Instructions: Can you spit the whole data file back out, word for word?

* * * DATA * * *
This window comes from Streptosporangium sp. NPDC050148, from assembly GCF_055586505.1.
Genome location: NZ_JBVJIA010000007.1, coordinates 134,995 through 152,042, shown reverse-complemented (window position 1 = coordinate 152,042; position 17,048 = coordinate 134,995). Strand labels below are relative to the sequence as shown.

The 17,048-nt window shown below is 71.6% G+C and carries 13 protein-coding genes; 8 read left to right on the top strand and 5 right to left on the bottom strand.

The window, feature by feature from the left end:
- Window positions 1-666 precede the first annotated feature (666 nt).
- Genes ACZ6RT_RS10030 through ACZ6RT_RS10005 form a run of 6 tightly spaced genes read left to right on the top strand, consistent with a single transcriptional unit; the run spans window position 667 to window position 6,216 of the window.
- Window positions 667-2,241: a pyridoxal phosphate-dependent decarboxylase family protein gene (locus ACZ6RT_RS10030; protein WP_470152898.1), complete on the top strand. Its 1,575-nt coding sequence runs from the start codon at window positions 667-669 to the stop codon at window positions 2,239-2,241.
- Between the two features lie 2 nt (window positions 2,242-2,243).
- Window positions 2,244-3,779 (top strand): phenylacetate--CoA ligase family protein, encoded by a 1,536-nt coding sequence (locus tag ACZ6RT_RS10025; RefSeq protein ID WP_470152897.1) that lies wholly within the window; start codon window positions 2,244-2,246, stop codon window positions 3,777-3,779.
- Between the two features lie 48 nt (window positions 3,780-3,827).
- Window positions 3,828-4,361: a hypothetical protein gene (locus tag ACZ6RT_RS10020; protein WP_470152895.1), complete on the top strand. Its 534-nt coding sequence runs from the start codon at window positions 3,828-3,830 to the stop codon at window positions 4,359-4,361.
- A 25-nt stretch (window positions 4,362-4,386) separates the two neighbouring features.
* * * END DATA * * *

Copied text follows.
This window comes from Streptosporangium sp. NPDC050148, from assembly GCF_055586505.1.
Genome location: NZ_JBVJIA010000007.1, coordinates 134,995 through 152,042, shown reverse-complemented (window position 1 = coordinate 152,042; position 17,048 = coordinate 134,995). Strand labels below are relative to the sequence as shown.

The 17,048-nt window shown below is 71.6% G+C and carries 13 protein-coding genes; 8 read left to right on the top strand and 5 right to left on the bottom strand.

The window, feature by feature from the left end:
- Window positions 1-666 precede the first annotated feature (666 nt).
- Genes ACZ6RT_RS10030 through ACZ6RT_RS10005 form a run of 6 tightly spaced genes read left to right on the top strand, consistent with a single transcriptional unit; the run spans window position 667 to window position 6,216 of the window.
- Window positions 667-2,241: a pyridoxal phosphate-dependent decarboxylase family protein gene (locus ACZ6RT_RS10030; protein WP_470152898.1), complete on the top strand. Its 1,575-nt coding sequence runs from the start codon at window positions 667-669 to the stop codon at window positions 2,239-2,241.
- Between the two features lie 2 nt (window positions 2,242-2,243).
- Window positions 2,244-3,779 (top strand): phenylacetate--CoA ligase family protein, encoded by a 1,536-nt coding sequence (locus tag ACZ6RT_RS10025; RefSeq protein ID WP_470152897.1) that lies wholly within the window; start codon window positions 2,244-2,246, stop codon window positions 3,777-3,779.
- Between the two features lie 48 nt (window positions 3,780-3,827).
- Window positions 3,828-4,361: a hypothetical protein gene (locus tag ACZ6RT_RS10020; protein WP_470152895.1), complete on the top strand. Its 534-nt coding sequence runs from the start codon at window positions 3,828-3,830 to the stop codon at window positions 4,359-4,361.
- A 25-nt stretch (window positions 4,362-4,386) separates the two neighbouring features.